Rexy

*NO* Tales of Symphonia "Blizzard Love Triangle"

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Remixer and real name: Michael Hudak
Name of game: Tales of Symphonia
Song from game: "A Snow Light" (Flanoir Theme) with some very brief riffage from "It Can Waver and Fight".
Name of my arrangement: "Blizzard Love Triangle"

Original songs:
 
 
More 80s! Madonna, Kate Bush, Flock of Seagulls, and especially New Order were main inspirations for this track, and in fact the whole thing at first came out of trying to replicate Peter Hook's (New Order/Joy Division) chorus-y bass tone. The name "Blizzard Love Triangle" is a play on the New Order's "Bizarre Love Triangle", too. The name still stuck after several versions.
 
I quite like how this arrangement turned out. I love the big rock kick drum and how it juxtaposes with the glitter of many of the rest of the instruments. The Tales of Symphonia OST has a LOT of distant-sounding bells and thin, airy synths, and really just a ton of reverb in general, which reflects the game's thematic elements of angels, holiness, and, uhmm, church-themed stuff. There's a side plot about a pope. There are lots of abbeys. Everything is a little bit...like a prayer... :3
 
There's a little metal break from "It Can Waver and Fight", which won't be recognizable to anyone but to ToS music fans, I think. Many of them are apparently also metalheads (going off of how many metal remixes there are from this game), so maybe this is a little bit of (additional) fanservice? 
 
Thank you, as usual, for your very useful evaluations!
Edited by Rexy

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I started off liking this, it's an original approach that I wasn't expecting.  However, the vanilla synths, repetitive beat, and busy sections with conflicting notes bring it down.  It's also mastered pretty quietly.

The overall structure and approach are neat, but it needs some more variation, some more attention to the sound design, and a pass for clashing notes, especially involving notes with long tails, like those chimes.

NO

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as expected there's some fun sound design here! the bells, kick, bass, and 'glitter' all were immediate reminders of the 80s, so that's fun. i was real surprised though that there's essentially nothing in the lower mids for most of the track. you've got the bass, and then the next thing up is a shimmery pad that's only there sometimes. it leaves the soundscape feeling real hollow and shallow. when you got to 1:52 there finally was something in that space. i liked the evolving concept but it felt really washed out since everything was just ringing and ringing and conflicting against itself. then 2:45 happened and i laughed out loud because it was so randomly placed compared to other stuff around it. i 100% agree that something to mix it up was needed there but it needs to be more than ten seconds of rawk =D

i think overall i agree with MW's criticisms - it sounds the same the whole 4+ minutes, with a similar beat (there's some hats and a ride used but overall it's boom boom tiss for most of the time) throughout and some fun synths that are fun initially and tiresome after a few minutes. i'd love to hear more variety in this, especially given how much you like to play with creative synth choices.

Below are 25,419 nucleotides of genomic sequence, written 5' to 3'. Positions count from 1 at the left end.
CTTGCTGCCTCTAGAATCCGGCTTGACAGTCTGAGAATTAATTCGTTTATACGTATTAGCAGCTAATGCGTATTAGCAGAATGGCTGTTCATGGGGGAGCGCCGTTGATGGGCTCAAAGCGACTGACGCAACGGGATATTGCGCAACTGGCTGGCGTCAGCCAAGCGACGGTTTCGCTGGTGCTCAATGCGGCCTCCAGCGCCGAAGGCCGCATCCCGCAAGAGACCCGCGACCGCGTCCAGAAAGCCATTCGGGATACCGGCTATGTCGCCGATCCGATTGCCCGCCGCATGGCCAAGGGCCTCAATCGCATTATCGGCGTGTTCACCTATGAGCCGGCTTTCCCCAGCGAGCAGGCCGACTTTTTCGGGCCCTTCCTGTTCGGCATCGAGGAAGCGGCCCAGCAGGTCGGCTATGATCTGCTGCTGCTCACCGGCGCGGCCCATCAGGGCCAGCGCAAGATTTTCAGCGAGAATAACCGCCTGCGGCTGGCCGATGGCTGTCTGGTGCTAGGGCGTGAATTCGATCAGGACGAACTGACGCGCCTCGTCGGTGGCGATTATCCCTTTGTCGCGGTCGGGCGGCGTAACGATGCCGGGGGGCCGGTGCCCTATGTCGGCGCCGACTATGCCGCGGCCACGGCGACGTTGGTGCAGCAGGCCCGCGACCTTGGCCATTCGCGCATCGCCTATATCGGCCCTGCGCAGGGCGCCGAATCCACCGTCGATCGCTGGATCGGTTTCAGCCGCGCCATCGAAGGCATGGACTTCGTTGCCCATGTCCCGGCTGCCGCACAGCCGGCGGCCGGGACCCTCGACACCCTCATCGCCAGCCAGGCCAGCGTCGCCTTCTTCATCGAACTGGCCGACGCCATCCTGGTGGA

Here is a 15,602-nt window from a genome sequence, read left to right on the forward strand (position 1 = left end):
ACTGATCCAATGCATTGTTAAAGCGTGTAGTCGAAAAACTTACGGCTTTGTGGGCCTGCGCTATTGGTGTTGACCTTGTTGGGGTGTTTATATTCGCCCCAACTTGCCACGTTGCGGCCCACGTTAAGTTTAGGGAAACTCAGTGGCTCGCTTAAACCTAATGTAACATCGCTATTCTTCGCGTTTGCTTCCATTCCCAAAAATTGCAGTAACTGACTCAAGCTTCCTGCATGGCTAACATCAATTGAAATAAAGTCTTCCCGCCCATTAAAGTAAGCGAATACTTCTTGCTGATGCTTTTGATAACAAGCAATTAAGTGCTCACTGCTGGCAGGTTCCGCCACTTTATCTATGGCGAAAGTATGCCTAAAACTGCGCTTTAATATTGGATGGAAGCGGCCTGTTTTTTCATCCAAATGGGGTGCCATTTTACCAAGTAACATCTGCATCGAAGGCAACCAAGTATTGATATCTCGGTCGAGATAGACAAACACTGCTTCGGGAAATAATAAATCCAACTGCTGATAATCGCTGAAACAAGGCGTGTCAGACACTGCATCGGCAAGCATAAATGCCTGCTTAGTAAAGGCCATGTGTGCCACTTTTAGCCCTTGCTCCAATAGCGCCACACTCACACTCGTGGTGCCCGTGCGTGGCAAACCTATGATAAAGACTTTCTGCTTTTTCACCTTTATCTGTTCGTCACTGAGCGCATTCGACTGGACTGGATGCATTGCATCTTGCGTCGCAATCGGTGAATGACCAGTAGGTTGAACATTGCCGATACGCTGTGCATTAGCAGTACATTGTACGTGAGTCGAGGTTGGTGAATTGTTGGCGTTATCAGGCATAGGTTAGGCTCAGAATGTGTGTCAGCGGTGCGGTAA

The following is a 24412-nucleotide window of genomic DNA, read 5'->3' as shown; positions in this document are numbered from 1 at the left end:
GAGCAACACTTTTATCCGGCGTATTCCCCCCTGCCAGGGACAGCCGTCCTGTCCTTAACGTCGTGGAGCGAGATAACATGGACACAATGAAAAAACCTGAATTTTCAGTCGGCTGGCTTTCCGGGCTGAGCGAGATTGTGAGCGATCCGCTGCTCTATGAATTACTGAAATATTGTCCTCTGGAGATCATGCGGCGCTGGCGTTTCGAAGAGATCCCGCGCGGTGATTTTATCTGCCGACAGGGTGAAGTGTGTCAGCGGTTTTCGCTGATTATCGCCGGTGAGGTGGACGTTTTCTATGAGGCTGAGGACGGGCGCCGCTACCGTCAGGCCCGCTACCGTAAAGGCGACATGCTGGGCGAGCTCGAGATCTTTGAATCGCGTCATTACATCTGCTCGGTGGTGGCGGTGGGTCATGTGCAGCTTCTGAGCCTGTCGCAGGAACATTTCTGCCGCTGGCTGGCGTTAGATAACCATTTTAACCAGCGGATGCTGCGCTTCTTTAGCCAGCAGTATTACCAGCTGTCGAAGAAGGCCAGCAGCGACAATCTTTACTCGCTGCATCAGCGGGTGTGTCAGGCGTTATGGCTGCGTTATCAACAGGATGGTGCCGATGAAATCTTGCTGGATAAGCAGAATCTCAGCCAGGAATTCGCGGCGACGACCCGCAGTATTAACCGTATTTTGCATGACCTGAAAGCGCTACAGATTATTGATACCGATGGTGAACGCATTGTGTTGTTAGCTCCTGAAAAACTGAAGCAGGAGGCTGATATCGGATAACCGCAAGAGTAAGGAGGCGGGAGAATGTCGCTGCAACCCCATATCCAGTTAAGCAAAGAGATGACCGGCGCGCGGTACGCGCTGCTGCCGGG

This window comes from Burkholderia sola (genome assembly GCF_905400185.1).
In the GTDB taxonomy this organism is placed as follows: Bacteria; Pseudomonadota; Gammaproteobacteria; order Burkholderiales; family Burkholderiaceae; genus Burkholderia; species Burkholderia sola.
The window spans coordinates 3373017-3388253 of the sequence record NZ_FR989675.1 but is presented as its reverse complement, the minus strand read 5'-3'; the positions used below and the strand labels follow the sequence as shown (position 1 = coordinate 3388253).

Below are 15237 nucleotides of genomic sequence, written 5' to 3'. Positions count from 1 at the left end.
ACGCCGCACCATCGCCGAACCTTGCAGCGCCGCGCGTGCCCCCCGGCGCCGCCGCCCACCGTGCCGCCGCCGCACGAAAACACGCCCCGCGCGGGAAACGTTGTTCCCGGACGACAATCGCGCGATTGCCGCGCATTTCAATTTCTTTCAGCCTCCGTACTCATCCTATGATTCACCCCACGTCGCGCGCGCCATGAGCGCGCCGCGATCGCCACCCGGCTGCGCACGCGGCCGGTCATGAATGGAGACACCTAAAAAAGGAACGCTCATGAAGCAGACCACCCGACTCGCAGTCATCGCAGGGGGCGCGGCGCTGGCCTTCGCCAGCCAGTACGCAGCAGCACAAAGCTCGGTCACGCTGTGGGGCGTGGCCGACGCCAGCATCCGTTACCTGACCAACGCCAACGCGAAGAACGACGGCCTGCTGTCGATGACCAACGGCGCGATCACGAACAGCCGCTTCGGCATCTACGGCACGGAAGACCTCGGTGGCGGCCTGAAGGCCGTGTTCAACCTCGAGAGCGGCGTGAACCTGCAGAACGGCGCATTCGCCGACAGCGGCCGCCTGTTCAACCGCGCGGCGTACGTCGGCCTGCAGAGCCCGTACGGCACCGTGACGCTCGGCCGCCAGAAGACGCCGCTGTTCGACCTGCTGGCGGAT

NO

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I'm surprised you mentioned New Order because this minimalist setup is making me think more in the lines of Joy Division myself.   It's also very odd to hear just drums, bass, melodies, and a load of different countermelodies peaking in as they see fit.  As propetik pointed out, there's a gap in the low-mids to fit something in like a set of keys or a lower pad, so feel free to experiment with adding other parts.  I also believe the bass is lacking a bottom, so consider adding a quieter sub-bass layer transposed down an octave as well.

I'm also surprised neither of my fellow judges touched upon the arrangement - because it feels liberal.  I appreciate your intention to mold the melodies into the genre adaptation, but some sections sound less like the source than others.  Here's what I sensed:

0:30-0:34 / 0:52-0:56 / 1:47-1:51 / 3:29-3:33 / 3:40-3:44 / 3:51-3:55 / 4:02-4:06 - one reference of the A melody within the entire main hook
0:57-1:08 - playing around with the B melody
1:20-1:31 - a different way of playing around with the B melody
1:53-2:37 - clear use of the C melody
2:44-2:50 - brief use of "It Can Waiver and Fight"

That's exactly 100 seconds of source in a 4-minute song, so by that alone, 40% evident source use is not enough.  The autopilot nature is already an issue, especially with the VGM-free hooks (0:13, 0:35, 1:31, 2:50) sounding near-identical to each other.  Consider going back into the hooks and seeing what you can do not only to add more of the source melodies but also to give the hooks something to stick out from the others.  One could have a unique countermelody; another could have added grace notes into a more refined melody variation; a third could have the drums brought into half-time all of a sudden.  These are just silly ideas from my head - the world is your oyster with these, so feel free to experiment with those parts.

It's a bold attempt with distinct inspirations, but the empty sound design, autopilot nature and lack of source all hurt it right now, so I can't pass it as it is.  It'll be nice to hear another version that adds more parts into the sub-bass and low-mids, varies the hooks, and above all adds more evident BGM use.  I hope you get the chance to revise it in the future.

NO (resubmit)

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